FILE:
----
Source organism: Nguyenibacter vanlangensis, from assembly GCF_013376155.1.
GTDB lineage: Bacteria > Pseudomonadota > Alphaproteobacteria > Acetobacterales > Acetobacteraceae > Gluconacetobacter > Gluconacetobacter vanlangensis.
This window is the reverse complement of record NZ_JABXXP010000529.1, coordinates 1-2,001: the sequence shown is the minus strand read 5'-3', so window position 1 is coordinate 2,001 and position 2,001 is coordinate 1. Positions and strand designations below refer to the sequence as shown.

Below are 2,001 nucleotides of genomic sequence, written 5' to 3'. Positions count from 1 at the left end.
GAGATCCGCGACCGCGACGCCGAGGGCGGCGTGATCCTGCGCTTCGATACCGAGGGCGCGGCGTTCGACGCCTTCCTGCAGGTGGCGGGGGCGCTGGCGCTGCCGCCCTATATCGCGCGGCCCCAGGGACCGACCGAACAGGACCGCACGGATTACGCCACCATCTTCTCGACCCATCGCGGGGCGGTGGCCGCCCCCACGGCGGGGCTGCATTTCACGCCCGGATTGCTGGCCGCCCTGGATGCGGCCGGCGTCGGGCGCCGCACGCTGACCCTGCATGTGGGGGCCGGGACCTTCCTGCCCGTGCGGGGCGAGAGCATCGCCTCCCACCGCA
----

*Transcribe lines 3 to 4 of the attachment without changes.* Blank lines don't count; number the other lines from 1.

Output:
This window is the reverse complement of record NZ_JABXXP010000529.1, coordinates 1-2,001: the sequence shown is the minus strand read 5'-3', so window position 1 is coordinate 2,001 and position 2,001 is coordinate 1. Positions and strand designations below refer to the sequence as shown.

Below are 2,001 nucleotides of genomic sequence, written 5' to 3'. Positions count from 1 at the left end.